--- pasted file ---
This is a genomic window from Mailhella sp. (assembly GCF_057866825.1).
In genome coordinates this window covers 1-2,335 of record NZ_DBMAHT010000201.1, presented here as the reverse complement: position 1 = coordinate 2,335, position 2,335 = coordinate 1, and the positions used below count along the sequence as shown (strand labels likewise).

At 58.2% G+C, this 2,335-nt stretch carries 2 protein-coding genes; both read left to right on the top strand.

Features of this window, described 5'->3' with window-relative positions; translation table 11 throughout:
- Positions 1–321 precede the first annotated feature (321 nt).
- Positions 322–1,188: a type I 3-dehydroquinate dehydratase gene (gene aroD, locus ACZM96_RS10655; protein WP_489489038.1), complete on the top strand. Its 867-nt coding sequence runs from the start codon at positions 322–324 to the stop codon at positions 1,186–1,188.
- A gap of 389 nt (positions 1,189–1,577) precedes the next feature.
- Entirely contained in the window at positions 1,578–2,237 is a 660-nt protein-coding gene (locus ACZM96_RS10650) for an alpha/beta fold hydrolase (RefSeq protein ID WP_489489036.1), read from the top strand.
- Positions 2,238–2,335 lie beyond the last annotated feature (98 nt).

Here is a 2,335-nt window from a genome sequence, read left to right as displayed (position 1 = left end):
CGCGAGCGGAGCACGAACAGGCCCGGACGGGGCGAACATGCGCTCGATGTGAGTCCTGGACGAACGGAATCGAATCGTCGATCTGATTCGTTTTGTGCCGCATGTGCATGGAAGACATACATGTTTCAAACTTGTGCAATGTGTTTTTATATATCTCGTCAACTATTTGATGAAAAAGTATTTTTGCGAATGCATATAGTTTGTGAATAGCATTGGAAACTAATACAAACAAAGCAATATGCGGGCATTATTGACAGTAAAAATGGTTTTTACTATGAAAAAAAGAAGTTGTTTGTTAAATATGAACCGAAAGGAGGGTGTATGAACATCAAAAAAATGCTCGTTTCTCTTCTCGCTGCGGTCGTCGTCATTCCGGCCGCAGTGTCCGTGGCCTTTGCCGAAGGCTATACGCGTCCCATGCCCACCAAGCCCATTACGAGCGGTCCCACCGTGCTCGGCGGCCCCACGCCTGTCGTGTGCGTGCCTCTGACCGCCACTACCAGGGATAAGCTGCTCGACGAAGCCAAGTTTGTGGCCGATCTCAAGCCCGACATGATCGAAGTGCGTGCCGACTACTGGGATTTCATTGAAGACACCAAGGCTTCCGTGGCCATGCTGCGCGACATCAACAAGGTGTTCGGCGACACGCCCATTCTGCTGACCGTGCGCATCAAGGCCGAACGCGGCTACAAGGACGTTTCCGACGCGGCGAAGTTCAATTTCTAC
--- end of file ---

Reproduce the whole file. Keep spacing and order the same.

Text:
This is a genomic window from Mailhella sp. (assembly GCF_057866825.1).
In genome coordinates this window covers 1-2,335 of record NZ_DBMAHT010000201.1, presented here as the reverse complement: position 1 = coordinate 2,335, position 2,335 = coordinate 1, and the positions used below count along the sequence as shown (strand labels likewise).

At 58.2% G+C, this 2,335-nt stretch carries 2 protein-coding genes; both read left to right on the top strand.

Features of this window, described 5'->3' with window-relative positions; translation table 11 throughout:
- Positions 1–321 precede the first annotated feature (321 nt).
- Positions 322–1,188: a type I 3-dehydroquinate dehydratase gene (gene aroD, locus ACZM96_RS10655; protein WP_489489038.1), complete on the top strand. Its 867-nt coding sequence runs from the start codon at positions 322–324 to the stop codon at positions 1,186–1,188.
- A gap of 389 nt (positions 1,189–1,577) precedes the next feature.
- Entirely contained in the window at positions 1,578–2,237 is a 660-nt protein-coding gene (locus ACZM96_RS10650) for an alpha/beta fold hydrolase (RefSeq protein ID WP_489489036.1), read from the top strand.
- Positions 2,238–2,335 lie beyond the last annotated feature (98 nt).

Here is a 2,335-nt window from a genome sequence, read left to right as displayed (position 1 = left end):
CGCGAGCGGAGCACGAACAGGCCCGGACGGGGCGAACATGCGCTCGATGTGAGTCCTGGACGAACGGAATCGAATCGTCGATCTGATTCGTTTTGTGCCGCATGTGCATGGAAGACATACATGTTTCAAACTTGTGCAATGTGTTTTTATATATCTCGTCAACTATTTGATGAAAAAGTATTTTTGCGAATGCATATAGTTTGTGAATAGCATTGGAAACTAATACAAACAAAGCAATATGCGGGCATTATTGACAGTAAAAATGGTTTTTACTATGAAAAAAAGAAGTTGTTTGTTAAATATGAACCGAAAGGAGGGTGTATGAACATCAAAAAAATGCTCGTTTCTCTTCTCGCTGCGGTCGTCGTCATTCCGGCCGCAGTGTCCGTGGCCTTTGCCGAAGGCTATACGCGTCCCATGCCCACCAAGCCCATTACGAGCGGTCCCACCGTGCTCGGCGGCCCCACGCCTGTCGTGTGCGTGCCTCTGACCGCCACTACCAGGGATAAGCTGCTCGACGAAGCCAAGTTTGTGGCCGATCTCAAGCCCGACATGATCGAAGTGCGTGCCGACTACTGGGATTTCATTGAAGACACCAAGGCTTCCGTGGCCATGCTGCGCGACATCAACAAGGTGTTCGGCGACACGCCCATTCTGCTGACCGTGCGCATCAAGGCCGAACGCGGCTACAAGGACGTTTCCGACGCGGCGAAGTTCAATTTCTAC